Legal Battles Ended
Linus Torvalds has stated that another code freeze is about to go into effect, which will result in a new stable version of Linux. Linus has stated that he is leaning towards calling this new version 2.0 instead of 1.4 (just call it Linux 96...), since it now supports multiple platforms and multi-processing.
A few months after the new stable release is made, Linux Journal will include an article on how to upgrade safely from version 1.2, just as we did for upgrading from 1.0 to 1.2. We will also detail the changes. Here's a preview:
Improvements in the new version will include (but not be limited to!) support for more hardware, bug fixes, major performance enhancements (some benchmarks have improved by 200-300%), and new networking features. In particular, new filesystem support has been added to allow Linux systems to mount Novell file servers (ncpfs) and Windows shared volumes (smbfs).
Webinar: 8 Signs You’re Beyond Cron
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Join Linux Journal and Pat Cameron, Director of Automation Technology at HelpSystems, as they discuss the eight primary advantages of moving beyond cron job scheduling. In this webinar, you’ll learn about integrating cron with an enterprise scheduler.View Now!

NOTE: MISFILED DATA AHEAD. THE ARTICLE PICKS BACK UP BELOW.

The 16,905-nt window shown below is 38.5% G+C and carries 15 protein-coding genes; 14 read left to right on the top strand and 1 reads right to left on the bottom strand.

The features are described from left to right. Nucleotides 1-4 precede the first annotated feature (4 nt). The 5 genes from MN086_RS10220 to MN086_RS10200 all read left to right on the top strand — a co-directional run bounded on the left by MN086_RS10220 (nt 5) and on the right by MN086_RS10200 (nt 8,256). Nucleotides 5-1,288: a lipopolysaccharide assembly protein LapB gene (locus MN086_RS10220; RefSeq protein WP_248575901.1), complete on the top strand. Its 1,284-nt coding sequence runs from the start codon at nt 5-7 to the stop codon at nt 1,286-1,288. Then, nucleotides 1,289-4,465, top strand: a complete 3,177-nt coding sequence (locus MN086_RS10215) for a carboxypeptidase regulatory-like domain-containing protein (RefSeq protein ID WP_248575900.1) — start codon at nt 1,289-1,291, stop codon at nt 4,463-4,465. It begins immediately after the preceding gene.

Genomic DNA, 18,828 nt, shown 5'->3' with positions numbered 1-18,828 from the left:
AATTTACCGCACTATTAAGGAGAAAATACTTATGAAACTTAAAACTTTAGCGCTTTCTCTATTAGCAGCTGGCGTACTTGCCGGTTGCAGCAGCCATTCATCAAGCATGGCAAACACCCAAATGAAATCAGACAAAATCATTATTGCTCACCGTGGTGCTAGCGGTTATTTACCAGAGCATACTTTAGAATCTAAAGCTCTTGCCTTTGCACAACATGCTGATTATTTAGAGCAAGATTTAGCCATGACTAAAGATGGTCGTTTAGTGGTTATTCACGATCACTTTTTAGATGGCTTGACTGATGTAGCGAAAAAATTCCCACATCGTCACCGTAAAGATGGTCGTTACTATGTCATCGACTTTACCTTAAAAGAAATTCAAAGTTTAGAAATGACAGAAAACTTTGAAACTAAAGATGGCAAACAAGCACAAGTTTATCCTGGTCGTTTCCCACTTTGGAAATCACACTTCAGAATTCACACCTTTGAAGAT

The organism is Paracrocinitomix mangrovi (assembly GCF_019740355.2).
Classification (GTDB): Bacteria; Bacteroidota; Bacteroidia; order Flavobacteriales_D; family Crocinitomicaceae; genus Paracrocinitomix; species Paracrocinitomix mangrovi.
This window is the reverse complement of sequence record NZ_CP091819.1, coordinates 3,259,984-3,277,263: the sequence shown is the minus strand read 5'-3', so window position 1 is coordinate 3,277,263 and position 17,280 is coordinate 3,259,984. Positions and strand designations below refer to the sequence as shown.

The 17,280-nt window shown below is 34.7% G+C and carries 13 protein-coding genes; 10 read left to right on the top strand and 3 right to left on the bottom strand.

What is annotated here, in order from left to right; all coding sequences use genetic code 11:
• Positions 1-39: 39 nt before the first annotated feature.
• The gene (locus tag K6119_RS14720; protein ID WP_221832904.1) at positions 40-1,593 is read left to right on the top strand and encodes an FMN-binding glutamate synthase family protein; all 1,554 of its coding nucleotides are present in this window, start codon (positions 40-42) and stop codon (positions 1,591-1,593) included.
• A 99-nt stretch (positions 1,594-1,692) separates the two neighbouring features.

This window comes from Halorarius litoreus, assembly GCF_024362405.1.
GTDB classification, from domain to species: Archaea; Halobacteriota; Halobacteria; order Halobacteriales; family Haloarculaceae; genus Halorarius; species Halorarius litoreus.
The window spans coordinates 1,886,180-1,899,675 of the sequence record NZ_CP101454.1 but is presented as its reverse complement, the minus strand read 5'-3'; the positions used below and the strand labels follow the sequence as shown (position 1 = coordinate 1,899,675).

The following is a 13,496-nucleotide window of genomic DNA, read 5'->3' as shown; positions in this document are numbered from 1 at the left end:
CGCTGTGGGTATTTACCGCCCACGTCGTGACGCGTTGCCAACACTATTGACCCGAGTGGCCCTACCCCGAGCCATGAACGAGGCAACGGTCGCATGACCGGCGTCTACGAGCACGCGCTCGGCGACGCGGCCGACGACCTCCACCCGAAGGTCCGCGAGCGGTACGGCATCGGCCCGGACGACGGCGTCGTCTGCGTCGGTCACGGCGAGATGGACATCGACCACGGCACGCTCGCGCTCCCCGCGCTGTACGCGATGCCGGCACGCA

|Dr Hjkl on the Command Line||May 21, 2015|
|Initializing and Managing Services in Linux: Past, Present and Future||May 20, 2015|
|Goodbye, Pi. Hello, C.H.I.P.||May 18, 2015|
|Enter to Win Archive DVD + Free Backup Solution||May 18, 2015|
|Using Hiera with Puppet||May 14, 2015|
|Urgent Kernel Patch for Ubuntu||May 12, 2015|
- Dr Hjkl on the Command Line
- Initializing and Managing Services in Linux: Past, Present and Future
- Goodbye, Pi. Hello, C.H.I.P.
- Using Hiera with Puppet
- Enter to Win Archive DVD + Free Backup Solution
- Gartner Dubs DivvyCloud Cool Cloud Management Vendor
- Infinite BusyBox with systemd
- Mumblehard--Let's End Its Five-Year Reign
- A More Stable Future for Ubuntu
- Urgent Kernel Patch for Ubuntu